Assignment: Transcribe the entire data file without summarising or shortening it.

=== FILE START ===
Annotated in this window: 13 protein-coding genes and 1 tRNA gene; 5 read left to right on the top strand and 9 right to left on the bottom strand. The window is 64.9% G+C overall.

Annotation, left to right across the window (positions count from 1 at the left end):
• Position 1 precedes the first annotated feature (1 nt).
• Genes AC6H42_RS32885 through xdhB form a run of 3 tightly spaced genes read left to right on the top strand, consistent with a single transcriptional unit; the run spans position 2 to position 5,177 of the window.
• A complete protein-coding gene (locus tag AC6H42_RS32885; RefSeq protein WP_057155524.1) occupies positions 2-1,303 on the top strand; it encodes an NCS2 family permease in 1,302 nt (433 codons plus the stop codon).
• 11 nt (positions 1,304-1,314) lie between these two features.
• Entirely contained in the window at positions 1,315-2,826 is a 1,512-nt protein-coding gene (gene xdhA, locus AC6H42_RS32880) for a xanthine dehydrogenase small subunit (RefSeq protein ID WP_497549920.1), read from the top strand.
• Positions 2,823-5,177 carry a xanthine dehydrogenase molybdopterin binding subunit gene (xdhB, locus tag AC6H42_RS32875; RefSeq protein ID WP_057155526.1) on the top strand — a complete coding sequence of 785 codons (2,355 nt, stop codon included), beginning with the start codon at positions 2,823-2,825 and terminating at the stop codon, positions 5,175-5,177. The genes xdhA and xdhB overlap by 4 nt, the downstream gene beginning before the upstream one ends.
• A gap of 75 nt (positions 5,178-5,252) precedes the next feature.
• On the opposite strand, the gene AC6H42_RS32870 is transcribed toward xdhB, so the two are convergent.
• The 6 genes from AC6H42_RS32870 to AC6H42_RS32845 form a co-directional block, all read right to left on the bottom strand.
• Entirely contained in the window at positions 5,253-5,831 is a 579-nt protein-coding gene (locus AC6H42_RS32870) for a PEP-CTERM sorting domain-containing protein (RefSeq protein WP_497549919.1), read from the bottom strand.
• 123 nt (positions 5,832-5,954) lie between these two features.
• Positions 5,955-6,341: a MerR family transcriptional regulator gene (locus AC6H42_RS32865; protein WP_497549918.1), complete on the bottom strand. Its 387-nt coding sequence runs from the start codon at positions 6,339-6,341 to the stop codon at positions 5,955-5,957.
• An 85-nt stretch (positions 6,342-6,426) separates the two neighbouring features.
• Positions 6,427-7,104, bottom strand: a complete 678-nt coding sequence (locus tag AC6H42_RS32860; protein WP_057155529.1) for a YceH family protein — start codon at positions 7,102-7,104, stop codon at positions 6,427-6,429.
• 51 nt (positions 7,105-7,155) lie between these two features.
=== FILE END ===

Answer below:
Annotated in this window: 13 protein-coding genes and 1 tRNA gene; 5 read left to right on the top strand and 9 right to left on the bottom strand. The window is 64.9% G+C overall.

Annotation, left to right across the window (positions count from 1 at the left end):
• Position 1 precedes the first annotated feature (1 nt).
• Genes AC6H42_RS32885 through xdhB form a run of 3 tightly spaced genes read left to right on the top strand, consistent with a single transcriptional unit; the run spans position 2 to position 5,177 of the window.
• A complete protein-coding gene (locus tag AC6H42_RS32885; RefSeq protein WP_057155524.1) occupies positions 2-1,303 on the top strand; it encodes an NCS2 family permease in 1,302 nt (433 codons plus the stop codon).
• 11 nt (positions 1,304-1,314) lie between these two features.
• Entirely contained in the window at positions 1,315-2,826 is a 1,512-nt protein-coding gene (gene xdhA, locus AC6H42_RS32880) for a xanthine dehydrogenase small subunit (RefSeq protein ID WP_497549920.1), read from the top strand.
• Positions 2,823-5,177 carry a xanthine dehydrogenase molybdopterin binding subunit gene (xdhB, locus tag AC6H42_RS32875; RefSeq protein ID WP_057155526.1) on the top strand — a complete coding sequence of 785 codons (2,355 nt, stop codon included), beginning with the start codon at positions 2,823-2,825 and terminating at the stop codon, positions 5,175-5,177. The genes xdhA and xdhB overlap by 4 nt, the downstream gene beginning before the upstream one ends.
• A gap of 75 nt (positions 5,178-5,252) precedes the next feature.
• On the opposite strand, the gene AC6H42_RS32870 is transcribed toward xdhB, so the two are convergent.
• The 6 genes from AC6H42_RS32870 to AC6H42_RS32845 form a co-directional block, all read right to left on the bottom strand.
• Entirely contained in the window at positions 5,253-5,831 is a 579-nt protein-coding gene (locus AC6H42_RS32870) for a PEP-CTERM sorting domain-containing protein (RefSeq protein WP_497549919.1), read from the bottom strand.
• 123 nt (positions 5,832-5,954) lie between these two features.
• Positions 5,955-6,341: a MerR family transcriptional regulator gene (locus AC6H42_RS32865; protein WP_497549918.1), complete on the bottom strand. Its 387-nt coding sequence runs from the start codon at positions 6,339-6,341 to the stop codon at positions 5,955-5,957.
• An 85-nt stretch (positions 6,342-6,426) separates the two neighbouring features.
• Positions 6,427-7,104, bottom strand: a complete 678-nt coding sequence (locus tag AC6H42_RS32860; protein WP_057155529.1) for a YceH family protein — start codon at positions 7,102-7,104, stop codon at positions 6,427-6,429.
• 51 nt (positions 7,105-7,155) lie between these two features.